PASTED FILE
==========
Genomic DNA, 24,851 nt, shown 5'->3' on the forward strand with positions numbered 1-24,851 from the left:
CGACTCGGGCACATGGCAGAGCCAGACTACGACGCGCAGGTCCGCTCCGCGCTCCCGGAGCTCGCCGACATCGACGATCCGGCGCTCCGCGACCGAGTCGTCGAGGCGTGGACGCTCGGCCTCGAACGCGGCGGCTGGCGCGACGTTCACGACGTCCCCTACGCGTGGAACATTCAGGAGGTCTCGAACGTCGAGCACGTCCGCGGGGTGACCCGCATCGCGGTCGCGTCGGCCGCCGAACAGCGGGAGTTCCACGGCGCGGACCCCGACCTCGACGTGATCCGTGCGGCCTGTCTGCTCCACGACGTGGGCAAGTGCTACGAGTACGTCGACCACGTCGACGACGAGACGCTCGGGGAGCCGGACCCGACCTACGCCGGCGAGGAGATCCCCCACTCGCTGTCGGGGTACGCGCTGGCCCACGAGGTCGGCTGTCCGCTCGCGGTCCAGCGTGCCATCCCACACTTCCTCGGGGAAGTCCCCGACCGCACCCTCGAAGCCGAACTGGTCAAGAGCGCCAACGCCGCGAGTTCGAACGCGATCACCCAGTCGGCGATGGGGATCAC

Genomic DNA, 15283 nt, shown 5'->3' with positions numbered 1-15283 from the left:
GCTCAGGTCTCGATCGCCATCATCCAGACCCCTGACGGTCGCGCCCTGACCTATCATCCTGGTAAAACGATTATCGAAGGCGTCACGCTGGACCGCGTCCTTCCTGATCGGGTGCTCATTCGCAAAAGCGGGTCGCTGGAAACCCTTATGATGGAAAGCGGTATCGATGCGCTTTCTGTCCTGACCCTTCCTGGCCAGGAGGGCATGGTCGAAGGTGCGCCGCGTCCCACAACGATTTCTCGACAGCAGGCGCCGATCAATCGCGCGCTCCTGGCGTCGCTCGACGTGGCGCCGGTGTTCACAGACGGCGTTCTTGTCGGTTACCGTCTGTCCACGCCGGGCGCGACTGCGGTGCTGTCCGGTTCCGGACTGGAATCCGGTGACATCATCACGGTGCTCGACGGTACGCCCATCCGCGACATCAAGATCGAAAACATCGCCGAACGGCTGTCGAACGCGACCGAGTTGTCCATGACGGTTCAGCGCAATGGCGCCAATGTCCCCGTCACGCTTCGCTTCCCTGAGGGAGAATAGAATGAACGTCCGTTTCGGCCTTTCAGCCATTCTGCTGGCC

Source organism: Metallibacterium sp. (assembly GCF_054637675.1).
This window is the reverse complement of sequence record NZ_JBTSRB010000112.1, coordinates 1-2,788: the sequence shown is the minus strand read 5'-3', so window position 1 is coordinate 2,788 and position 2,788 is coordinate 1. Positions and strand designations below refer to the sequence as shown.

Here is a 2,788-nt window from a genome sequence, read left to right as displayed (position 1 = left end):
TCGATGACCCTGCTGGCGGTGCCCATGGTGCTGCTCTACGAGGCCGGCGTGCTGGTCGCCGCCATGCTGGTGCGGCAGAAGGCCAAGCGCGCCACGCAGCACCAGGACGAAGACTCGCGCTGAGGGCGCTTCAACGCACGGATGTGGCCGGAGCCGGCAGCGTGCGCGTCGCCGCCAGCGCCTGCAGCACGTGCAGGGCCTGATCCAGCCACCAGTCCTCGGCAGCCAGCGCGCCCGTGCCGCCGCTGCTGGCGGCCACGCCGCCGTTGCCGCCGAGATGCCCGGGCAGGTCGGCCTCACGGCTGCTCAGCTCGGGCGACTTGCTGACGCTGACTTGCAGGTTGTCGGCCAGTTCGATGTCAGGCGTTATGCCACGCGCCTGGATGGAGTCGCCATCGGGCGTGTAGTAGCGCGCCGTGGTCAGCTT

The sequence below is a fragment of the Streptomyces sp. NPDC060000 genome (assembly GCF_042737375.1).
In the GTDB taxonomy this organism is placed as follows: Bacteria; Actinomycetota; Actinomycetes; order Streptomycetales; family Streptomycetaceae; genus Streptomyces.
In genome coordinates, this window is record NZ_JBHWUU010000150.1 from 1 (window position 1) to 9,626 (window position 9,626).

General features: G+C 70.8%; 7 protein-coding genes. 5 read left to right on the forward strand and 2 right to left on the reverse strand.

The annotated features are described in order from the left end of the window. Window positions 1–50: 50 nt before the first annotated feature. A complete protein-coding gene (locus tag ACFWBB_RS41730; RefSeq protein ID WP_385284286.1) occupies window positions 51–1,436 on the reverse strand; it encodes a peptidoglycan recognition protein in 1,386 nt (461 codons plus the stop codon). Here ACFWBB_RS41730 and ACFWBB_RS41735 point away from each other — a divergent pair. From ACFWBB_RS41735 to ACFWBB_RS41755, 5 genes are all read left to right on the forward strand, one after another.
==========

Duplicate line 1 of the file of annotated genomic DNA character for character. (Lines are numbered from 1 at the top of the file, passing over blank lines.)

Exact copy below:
Genomic DNA, 24,851 nt, shown 5'->3' on the forward strand with positions numbered 1-24,851 from the left: